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 Skip Navigation LinksMath Help > Geometry > Polygons and Triangles > Isogonal Conjugates

Isogonal Conjugates

The lines joining P to the three vertices are called the cevians of that point.

The Isogonal Conjugates of a point, P, is a point P' at the intersection of the cevians you get by reflecting each cevian about the bisector of the angle of the original triangle.

The orthocenter (the common intersection of the three altitudes of a triangle, or their extensions, which must meet in a point) and the circumcenter (the center of the circumscribing circle) are isogonal conjugates of one another.

First of all, it's not at all obvious that the reflected cevians will intersect in a single point.  So I'll first show that's true, and then draw a picture of the relationship between P and P'.

Let D, E, F be the feet of the cevians, as in the diagram.

Cevians Now, there is a well-known theorem called Ceva's theorem that states that given three arbitrary cevians AD, BE and CF, the three of them all meet at a point P if and only if

(AF)/(FB) (BD)/(DC) (CE)/(EA) = 1

Now, let's express this in terms of the angles x, y, and z as shown on the diagram.

We see that

(BD)/(DC)
= (area BAD) / (area DAC) as the two triangles have the same height
= (1/2 AB AD sin x)/(1/2 AD AC sin (A-x))
= (AB sin x)/(AC sin (A-x))

Similarly,

AF/FB = (AC sin z)/(BC sin (C-z)), and
CE/EA = (BC sin y)/(AB sin (A-y))

Hence the Ceva condition is that the lines intersect if and only if

(AB sin x)/(AC sin (A-x)) (AC sin z)/(BC sin (C-z)) (BC sin y)/(AB sin (A-y)) = 1

Now, all the side lengths suddenly cancel from this fraction, and we are left with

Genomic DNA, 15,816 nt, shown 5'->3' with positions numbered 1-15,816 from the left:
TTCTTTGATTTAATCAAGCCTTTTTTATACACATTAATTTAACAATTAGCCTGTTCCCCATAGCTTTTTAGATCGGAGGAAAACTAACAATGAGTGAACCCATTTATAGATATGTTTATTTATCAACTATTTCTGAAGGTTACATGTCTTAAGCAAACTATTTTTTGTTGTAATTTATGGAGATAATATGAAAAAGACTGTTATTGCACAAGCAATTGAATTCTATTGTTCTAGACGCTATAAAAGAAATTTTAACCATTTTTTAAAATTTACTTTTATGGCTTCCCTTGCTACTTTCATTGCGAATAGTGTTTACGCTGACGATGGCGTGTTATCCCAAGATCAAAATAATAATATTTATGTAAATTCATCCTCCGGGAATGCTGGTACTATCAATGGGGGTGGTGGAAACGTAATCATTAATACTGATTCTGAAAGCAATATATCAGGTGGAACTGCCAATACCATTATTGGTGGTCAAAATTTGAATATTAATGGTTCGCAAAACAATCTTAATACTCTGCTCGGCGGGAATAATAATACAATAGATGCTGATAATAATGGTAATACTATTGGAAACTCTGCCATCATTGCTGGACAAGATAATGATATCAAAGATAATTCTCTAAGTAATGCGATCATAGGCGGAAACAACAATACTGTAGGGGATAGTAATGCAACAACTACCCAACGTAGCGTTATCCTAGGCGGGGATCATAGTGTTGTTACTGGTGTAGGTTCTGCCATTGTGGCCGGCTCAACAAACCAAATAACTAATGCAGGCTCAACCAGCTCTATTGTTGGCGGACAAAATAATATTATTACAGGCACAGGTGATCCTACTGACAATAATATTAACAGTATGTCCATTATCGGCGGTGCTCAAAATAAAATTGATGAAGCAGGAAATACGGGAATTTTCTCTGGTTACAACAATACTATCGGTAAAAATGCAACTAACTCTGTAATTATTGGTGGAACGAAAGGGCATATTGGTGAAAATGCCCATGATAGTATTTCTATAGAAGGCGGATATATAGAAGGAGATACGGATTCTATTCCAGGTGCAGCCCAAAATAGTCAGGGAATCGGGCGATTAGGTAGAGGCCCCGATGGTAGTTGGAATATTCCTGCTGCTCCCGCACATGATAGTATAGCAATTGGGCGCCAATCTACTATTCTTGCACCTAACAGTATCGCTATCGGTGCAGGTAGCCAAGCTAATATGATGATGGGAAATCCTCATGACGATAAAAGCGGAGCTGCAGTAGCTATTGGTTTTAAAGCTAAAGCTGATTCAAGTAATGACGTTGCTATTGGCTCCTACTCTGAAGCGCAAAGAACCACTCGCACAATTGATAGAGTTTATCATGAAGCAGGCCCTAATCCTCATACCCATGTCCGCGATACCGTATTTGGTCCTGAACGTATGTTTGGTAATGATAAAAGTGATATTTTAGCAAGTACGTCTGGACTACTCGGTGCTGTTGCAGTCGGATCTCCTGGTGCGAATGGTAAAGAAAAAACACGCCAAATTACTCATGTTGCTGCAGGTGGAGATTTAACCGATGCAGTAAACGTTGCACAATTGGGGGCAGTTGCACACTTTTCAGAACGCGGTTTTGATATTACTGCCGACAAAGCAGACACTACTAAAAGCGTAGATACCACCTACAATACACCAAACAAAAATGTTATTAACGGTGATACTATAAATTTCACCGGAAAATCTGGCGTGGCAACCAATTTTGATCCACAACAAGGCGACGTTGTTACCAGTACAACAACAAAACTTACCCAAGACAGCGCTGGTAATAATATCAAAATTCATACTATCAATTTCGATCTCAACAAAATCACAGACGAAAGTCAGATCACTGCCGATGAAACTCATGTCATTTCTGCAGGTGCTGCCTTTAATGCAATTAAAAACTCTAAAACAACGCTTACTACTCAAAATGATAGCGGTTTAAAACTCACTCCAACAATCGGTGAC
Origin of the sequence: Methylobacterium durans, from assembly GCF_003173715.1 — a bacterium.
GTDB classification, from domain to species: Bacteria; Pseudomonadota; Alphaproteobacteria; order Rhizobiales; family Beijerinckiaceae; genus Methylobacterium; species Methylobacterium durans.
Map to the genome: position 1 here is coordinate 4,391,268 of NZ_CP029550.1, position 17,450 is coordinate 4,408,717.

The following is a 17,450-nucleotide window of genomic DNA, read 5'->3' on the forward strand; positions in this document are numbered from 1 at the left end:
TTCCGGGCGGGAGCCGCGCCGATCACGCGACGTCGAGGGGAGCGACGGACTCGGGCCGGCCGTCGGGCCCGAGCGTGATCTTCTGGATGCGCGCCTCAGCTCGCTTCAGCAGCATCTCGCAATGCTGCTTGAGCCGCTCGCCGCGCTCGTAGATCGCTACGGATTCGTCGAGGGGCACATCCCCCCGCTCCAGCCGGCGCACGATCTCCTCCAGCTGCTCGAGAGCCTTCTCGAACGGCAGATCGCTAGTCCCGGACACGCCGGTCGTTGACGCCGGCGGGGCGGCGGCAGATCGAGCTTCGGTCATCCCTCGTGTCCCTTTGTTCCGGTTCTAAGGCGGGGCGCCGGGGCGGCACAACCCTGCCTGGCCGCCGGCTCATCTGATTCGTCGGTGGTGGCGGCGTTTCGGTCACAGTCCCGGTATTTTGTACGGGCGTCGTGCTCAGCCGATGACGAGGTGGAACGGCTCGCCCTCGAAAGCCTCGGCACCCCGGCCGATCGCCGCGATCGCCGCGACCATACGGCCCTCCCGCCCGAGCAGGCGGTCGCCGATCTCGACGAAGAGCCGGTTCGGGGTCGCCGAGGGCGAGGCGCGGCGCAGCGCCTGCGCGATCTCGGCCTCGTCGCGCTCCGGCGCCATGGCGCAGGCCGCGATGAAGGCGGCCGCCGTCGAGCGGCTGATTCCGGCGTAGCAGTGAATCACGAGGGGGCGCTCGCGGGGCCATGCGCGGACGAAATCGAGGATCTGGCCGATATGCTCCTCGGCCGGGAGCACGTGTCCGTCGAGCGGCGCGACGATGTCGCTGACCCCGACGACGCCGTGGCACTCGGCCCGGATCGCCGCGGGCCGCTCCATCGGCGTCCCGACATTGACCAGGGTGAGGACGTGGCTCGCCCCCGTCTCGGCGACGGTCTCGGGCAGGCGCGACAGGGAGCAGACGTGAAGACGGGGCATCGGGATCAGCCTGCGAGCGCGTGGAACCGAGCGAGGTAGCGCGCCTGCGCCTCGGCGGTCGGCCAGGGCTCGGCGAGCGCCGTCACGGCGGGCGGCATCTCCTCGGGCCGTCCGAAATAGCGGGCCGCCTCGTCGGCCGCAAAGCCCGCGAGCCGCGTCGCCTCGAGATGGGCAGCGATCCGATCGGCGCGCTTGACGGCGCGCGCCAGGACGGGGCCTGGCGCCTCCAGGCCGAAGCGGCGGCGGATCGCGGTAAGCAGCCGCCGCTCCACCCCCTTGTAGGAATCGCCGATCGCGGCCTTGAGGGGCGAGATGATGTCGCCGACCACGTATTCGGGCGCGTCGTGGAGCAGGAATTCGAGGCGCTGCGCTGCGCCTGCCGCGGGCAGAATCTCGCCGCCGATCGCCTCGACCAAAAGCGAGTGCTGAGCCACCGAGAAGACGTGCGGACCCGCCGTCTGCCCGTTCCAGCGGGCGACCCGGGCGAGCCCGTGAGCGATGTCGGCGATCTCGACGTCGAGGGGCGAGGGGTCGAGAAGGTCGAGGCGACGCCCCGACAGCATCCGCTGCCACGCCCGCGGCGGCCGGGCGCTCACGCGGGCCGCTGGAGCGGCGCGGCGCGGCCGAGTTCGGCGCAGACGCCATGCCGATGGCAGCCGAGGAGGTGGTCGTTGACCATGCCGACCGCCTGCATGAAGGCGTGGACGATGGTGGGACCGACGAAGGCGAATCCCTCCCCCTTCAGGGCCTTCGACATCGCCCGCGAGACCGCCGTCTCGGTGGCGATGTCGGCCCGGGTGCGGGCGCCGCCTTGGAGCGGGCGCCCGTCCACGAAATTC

sin x sin y sin z = sin(A-x) sin (B-y) sin (C-z)

If we replace x, y and z in the above equation with A-x, B-y, C-z, then it clearly remains true.

That is, if you have a set of cevians concurring in a point P, the new set of cevians you get by reflecting each cevian about the bisector of the angle of the original triangle will also concur at a new point P'.

Cevians2 The point P' is then said to be the isogonal conjugate of the original point P.

(Every point in the plane of a triangle has an isogonal conjugate unless it lies on the circumcircle, in which case the reflected cevians will be parallel and the point P' recedes to infinity).

 

 

Related pages in this website:

Triangles -- a home page for anything about triangles.

Ceva's Theorem -- the relationship of the portions of the sides of a triangle cut by cevians

Proof that the median and altitude of a right triangle are reflections about the bisector iff ABC is a right triangle.

Triangle Trisection -- If a point, P, on the median of triangle ABC is the isogonal conjugate of point Q, on the altitude of ABC, then ABC is a right triangle.

The Orthocenter and Circumcenter of a triangle are isogonal conjugates.

 

The webmaster and author of this Math Help site is Graeme McRae.